“The Day the Music Died” is a line in the 1972 Don McLean hit “American Pie.” He wrote it in the late 1960s and released in 1971 and was in part inspired by the tragic event which took the lives of these three great musicians and their pilot. Following are lyrics from the song “American Pie”,
But February made me shiver, with every paper I’d deliver,
Bad news on the doorstep, I couldn’t take one more step.
I can’t remember if I cried when I read about his widowed bride,
But something touched me deep inside,
The day the music died.
The Three Stars
Buddy Holly, whose real name was Charles Hardin Holly, was born on September 7, 1936, in Lubbock, Texas. He learned various instruments from his older brothers and began performing at talent shows and clubs in high school. Soon, Holly combined rockabilly and rock into his bluegrass musical style after being influenced by Elvis Presley and Bill Hilly and His Comets. After few unsuccessful Decca record singles, Holly and his band ‘The Crickets’ had their first smash with 1957’s ‘That’ll Be The Day’. Despite the band’s eventual breakup, Holly continued recording profusely.
Ritchie Valens, was born Richard Stevens Valenzuela, on May 13, 1941, in Pacoima, California. He was exposed to Mexican and Spanish music early. After learning to play musical instruments, he played at numerous events by his mid-teens. Shortly, after signing to Del-Fi records in 1958, Valens began recording at Hollywood’s Gold Star Studios. Though no full-length albums rose during his lifetime, Valens did record several successful tracks. These included the No. 2 hit, ‘Donna’ and a rock and roll rendition of the Mexican folk song ‘La Bamba’. Valens soon dropped out of high school to play shows across the country, make numerous television appearances and to continue recording.
Jiles Perry ‘J.P’ Richardson Jr., was born on October 24, 1930, in Sabine Pass, Texas. He occasionally played with this college band, but really pursued his love of music when he quitted pre-law studies to become a full-time employee at Beaumont, Texas radio station. Following time in the U.S. Army, Richardson had his own show and became known as ‘The Big Bopper’. In 1957, the DJ made history after broadcasting for over 120 hours. He soon began writing songs and even penned number 1 hits for George Jones and Johnny Preston. In addition, 'Chantilly Lace' was the Big Bopper’s biggest song as a recording artist.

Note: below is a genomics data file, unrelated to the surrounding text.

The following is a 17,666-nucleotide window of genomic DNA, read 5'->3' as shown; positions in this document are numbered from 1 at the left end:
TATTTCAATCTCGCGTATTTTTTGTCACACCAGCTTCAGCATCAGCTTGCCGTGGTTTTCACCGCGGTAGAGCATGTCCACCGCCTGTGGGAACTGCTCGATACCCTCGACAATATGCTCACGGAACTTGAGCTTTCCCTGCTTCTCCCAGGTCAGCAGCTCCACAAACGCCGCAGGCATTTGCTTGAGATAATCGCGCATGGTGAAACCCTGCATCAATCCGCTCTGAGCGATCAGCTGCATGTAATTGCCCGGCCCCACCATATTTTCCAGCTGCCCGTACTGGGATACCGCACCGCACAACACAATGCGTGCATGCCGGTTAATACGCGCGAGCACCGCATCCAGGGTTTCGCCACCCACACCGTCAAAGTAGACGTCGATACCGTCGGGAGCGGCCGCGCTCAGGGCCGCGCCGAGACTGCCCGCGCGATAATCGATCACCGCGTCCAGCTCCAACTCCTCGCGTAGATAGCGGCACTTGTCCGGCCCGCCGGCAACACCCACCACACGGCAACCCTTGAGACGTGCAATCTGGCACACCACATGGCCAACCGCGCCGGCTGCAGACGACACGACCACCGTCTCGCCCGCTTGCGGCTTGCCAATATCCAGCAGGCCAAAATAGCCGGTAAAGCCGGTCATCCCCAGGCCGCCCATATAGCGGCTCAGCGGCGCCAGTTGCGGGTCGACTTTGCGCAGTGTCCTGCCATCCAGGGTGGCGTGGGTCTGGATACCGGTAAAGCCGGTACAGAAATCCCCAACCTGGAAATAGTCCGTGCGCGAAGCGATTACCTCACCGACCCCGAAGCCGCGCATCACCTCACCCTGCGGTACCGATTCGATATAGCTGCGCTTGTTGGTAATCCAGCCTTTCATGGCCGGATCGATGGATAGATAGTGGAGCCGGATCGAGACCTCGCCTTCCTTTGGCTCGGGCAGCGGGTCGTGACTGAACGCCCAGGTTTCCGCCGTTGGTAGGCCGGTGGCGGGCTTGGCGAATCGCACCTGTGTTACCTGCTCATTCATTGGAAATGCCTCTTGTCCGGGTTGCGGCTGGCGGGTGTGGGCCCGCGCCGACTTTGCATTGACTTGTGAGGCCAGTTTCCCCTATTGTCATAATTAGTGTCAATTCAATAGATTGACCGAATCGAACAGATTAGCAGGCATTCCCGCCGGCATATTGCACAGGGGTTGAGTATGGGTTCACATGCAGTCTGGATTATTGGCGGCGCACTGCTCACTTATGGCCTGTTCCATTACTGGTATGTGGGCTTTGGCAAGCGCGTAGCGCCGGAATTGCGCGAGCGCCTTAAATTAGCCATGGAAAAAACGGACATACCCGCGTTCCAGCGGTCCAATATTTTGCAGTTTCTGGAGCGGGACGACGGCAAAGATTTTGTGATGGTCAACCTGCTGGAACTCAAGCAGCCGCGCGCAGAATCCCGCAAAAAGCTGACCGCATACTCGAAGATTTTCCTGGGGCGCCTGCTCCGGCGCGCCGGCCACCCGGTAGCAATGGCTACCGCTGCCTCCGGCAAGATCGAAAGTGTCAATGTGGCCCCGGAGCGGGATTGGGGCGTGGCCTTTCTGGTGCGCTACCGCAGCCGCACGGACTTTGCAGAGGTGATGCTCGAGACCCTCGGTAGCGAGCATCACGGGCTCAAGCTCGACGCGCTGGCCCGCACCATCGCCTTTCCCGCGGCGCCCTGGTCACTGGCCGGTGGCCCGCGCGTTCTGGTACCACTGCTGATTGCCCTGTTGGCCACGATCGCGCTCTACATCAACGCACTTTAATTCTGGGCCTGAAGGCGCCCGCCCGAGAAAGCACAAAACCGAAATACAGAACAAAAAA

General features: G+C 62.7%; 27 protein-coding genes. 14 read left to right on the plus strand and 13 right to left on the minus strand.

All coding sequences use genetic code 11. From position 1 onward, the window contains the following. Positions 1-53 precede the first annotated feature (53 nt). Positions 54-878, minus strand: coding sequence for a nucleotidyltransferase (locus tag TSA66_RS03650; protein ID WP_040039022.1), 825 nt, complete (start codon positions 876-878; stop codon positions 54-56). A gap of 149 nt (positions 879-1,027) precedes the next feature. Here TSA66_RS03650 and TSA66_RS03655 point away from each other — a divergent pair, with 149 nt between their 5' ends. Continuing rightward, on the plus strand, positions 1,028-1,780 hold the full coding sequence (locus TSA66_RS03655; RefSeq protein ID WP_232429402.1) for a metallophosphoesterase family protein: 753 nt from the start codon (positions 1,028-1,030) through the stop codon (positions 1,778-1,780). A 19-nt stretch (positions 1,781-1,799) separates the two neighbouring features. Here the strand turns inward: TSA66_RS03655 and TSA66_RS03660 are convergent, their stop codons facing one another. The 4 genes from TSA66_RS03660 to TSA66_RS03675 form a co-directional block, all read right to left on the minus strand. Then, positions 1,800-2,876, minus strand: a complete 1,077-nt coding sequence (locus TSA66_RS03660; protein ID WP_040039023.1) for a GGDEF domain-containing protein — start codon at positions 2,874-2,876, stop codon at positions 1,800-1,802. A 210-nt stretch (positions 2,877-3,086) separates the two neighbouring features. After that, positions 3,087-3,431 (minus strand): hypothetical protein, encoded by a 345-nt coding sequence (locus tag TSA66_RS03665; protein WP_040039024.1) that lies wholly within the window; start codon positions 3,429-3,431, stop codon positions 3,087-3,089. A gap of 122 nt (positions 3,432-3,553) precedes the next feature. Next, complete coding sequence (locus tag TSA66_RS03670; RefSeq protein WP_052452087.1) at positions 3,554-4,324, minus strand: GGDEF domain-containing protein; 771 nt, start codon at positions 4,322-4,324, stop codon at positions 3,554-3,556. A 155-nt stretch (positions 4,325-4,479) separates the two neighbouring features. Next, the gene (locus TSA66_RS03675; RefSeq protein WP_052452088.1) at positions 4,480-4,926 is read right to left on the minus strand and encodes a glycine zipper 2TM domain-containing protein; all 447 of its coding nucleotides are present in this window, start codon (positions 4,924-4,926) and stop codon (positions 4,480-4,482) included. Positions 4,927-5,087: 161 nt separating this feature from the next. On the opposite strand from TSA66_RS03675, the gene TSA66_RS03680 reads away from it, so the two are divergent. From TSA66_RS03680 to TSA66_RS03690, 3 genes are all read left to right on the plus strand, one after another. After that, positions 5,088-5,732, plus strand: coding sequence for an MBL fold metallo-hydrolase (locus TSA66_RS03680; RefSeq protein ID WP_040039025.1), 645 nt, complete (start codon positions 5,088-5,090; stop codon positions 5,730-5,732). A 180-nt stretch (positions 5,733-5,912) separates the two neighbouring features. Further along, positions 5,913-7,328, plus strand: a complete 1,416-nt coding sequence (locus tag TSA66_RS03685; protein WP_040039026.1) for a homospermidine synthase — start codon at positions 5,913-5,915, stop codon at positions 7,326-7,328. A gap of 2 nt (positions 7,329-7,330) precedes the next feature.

…and the Day That Made Rock and Roll Music Cry Happened
The fates of these three musicians connected the night of Feb 3, 1959. They were on their way to Moorhead, Minnesota as part of the three-week long ’24-city Winter Dance Party Tour’. However, the distance between stops made the heating system of their tour bus broke down due to extremely cold temperatures. As a result, they asked 21-year old Roger Peterson, to fly some of the musicians to their next destination in a small Beechcraft 35 Bonanza plane. In an ironic twist, many of those aboard the plane were not meant to be there. As the Big Bopper had a cold, Holly’s bass player Waylon Jennings gave him his spot. Valens won his seat in a coin toss with Holly’s guitar player, Tommy Allsup.
Despite the light snow, the single-engine aircraft took off at close to 1 AM local time but quickly disappeared from sight. Due to the weather and an inability to establish radio contact, plane owner, Hubert Dwyer, only discovered the crash site the next morning. He found debris miles from Mason City municipal airport, near Clear Lake Iowa. They named poor visibility and pilot error as likely causes of the accident. The coroner reported the impact of the crash had caused brain trauma and resulted in the unfortunate deaths of all those aboard.
Even after their unfortunate deaths, the legacies of these musicians lived on. As always, we will remember them as architects of rock and roll with an influence that reaches far and wide.
Here's a video of Don McLean's American Pie' song featuring the memory of the three stars: